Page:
Lincoln County approves trails grant application
IVANHOE – The Lincoln County Board on Tuesday voted 4-1 to authorize the submission of a grant application to the Minnesota Department of Natural Resources for the Federal Recreational Trail Grant Program, with Commissioner Curtis Blumeyer casting the dissenting vote.
The board acted on the request of Vince Robinson, executive director of the Lincoln County Enterprise Development Corporation.
The application is for funding to construct 15 miles of paved trail from Hole in the Mountain Park outside of Lake Benton to the county fairgrounds in Tyler. A condition of the grant would be that the county would be responsible for maintaining the trail for 20 years.
If the grant is approved, construction on the trail would begin in two years, Robinson said.
The board voted 3-2 to fund the construction of fencing around the landfill transfer station and county impound lot at the joint request of Environmental Director Robert Olsen and Sheriff Jack Vizecky. Commissioners Richard Hammer and Blumeyer cast the dissenting votes.
Olsen said constructing fencing with one common side at the same time would save the county money on construction costs and by preventing unauthorized dumping of materials that cannot be disposed of in the Lyon County landfill.
The board authorized $12,000 for construction of a 6-foot high chain link fence with two gates for the landfill transfer station, and $17,000 for an 8-foot high fence topped with barbed wire for the impound lot.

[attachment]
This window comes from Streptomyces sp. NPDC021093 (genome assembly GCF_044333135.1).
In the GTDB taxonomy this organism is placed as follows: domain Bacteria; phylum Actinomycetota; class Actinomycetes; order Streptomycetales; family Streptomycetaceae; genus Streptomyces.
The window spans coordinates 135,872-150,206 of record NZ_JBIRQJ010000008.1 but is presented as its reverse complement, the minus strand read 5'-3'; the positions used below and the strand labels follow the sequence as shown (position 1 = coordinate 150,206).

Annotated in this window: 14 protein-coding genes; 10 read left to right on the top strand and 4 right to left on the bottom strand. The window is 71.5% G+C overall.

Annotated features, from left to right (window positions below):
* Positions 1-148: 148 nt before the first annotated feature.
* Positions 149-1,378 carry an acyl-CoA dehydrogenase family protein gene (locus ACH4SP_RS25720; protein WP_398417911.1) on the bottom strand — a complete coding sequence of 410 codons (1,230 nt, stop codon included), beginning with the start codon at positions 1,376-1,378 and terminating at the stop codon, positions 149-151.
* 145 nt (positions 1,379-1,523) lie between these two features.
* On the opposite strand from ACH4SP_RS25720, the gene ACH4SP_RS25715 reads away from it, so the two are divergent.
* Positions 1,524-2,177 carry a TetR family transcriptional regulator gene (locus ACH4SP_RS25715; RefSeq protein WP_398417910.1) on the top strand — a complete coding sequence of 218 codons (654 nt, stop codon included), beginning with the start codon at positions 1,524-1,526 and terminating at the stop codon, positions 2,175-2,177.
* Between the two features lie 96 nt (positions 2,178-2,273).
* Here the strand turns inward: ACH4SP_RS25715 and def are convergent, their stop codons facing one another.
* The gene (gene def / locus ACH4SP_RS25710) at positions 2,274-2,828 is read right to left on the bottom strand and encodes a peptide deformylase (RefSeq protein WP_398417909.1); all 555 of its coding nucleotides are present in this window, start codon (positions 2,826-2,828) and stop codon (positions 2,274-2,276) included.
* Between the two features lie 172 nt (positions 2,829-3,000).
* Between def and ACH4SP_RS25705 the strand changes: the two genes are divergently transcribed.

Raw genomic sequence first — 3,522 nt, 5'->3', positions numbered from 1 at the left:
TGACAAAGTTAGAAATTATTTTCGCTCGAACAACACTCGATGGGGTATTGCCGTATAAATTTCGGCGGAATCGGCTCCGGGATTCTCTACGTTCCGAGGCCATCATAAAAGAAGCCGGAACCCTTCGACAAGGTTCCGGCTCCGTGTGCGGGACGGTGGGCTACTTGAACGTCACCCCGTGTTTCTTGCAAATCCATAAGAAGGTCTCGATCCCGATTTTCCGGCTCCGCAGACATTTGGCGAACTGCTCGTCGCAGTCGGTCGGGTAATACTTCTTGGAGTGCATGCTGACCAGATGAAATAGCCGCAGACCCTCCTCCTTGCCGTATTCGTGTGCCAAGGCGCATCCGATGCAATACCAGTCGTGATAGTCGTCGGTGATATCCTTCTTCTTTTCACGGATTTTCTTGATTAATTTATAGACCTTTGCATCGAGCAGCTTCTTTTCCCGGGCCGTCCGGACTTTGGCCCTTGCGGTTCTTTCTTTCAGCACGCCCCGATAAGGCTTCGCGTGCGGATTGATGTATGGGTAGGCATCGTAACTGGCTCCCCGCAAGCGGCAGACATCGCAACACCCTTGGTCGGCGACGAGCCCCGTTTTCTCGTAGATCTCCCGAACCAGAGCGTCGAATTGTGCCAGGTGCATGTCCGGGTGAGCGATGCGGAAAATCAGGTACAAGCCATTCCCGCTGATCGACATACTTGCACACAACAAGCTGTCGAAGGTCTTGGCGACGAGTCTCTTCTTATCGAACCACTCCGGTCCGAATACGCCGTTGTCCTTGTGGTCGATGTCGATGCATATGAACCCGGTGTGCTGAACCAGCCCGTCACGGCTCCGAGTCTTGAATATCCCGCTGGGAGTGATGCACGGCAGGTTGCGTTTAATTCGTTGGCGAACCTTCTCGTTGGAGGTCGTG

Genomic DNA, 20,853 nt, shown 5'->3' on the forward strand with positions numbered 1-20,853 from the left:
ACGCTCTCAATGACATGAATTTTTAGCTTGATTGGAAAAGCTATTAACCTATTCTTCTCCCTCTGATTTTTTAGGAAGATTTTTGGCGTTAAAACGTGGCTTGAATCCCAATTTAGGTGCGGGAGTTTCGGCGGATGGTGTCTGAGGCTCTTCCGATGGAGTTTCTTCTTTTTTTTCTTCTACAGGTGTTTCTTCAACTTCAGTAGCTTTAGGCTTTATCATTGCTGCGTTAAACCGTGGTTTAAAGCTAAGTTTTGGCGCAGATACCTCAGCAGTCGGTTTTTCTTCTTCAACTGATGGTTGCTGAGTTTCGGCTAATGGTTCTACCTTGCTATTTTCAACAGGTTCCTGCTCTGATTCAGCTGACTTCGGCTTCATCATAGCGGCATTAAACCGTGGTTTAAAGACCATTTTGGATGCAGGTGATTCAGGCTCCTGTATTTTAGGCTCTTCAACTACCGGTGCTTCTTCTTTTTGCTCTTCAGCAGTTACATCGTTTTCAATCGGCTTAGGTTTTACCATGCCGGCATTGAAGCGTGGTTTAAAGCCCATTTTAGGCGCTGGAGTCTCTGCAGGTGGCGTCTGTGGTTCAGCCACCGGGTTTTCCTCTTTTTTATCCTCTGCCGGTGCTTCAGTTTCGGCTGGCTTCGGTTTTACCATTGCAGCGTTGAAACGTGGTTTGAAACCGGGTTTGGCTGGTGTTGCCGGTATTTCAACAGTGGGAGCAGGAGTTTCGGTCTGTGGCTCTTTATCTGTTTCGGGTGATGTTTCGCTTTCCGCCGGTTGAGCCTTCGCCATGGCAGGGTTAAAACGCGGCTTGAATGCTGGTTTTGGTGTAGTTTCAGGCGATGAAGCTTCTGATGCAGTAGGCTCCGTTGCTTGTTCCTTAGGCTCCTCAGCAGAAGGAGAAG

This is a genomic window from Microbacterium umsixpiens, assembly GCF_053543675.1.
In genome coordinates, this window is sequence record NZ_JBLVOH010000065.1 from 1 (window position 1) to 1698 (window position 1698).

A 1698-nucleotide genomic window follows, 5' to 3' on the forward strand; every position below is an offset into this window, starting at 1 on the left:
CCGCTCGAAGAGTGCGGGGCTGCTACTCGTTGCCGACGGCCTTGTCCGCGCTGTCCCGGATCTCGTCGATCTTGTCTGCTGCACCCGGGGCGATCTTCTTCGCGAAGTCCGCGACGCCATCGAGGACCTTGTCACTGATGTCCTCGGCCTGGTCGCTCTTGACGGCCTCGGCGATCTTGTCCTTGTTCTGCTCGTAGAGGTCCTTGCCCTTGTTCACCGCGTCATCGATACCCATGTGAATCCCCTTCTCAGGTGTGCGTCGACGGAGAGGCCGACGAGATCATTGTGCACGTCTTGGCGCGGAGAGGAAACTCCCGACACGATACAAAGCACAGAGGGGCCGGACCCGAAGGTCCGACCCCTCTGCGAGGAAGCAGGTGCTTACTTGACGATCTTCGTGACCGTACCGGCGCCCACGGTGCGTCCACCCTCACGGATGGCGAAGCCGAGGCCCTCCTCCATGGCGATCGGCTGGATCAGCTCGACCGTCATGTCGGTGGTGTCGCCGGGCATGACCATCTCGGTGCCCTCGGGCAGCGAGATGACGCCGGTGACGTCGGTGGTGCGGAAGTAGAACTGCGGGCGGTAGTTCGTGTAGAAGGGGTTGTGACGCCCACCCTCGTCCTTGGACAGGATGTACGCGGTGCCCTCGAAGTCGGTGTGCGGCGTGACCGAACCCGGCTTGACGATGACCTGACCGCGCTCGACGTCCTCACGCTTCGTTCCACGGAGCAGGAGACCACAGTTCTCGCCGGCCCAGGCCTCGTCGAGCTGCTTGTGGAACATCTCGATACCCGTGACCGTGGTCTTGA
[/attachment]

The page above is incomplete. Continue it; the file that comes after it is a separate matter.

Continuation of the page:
The board voted unanimously to enter into a 10-year agreement with the Lyon County Regional Landfill to dispose of 1,986 tons per year. The current cost of landfill disposal is $46 per ton, which is subject to change.
At the request of acting Engineer Dustin Hauschild, the county voted unanimously to authorize the purchase of a 2011 Rosco Sweepro self-propelled broom for the county highway department for $41,000. The broom would replace one destroyed in a rear-end collision in July. About $15,000 of the insurance from the accident would be applied to the cost of purchase.
After receiving a petition signed by 88 residents of property along County Road 134, the board decided to defer any decision on a proposal to turn the surfaced road into gravel.
CR 134 connects highways 7 and 8 and currently is constructed of 4 inches of bituminous pavement over 3-1/2 inches of aggregate base. Hauschild explained a typical design for county roads is four inches of bituminous pavement over 12 inches of aggregate base.
In recent years, the road surface has been stressed by overweight loads it was not designed for. The result, according to Hauschild, is 51 areas of the road needing patching at an estimated cost of $47,000.
The consensus among residents is they would rather deal with potholes than a gravel surface, Hauschild said.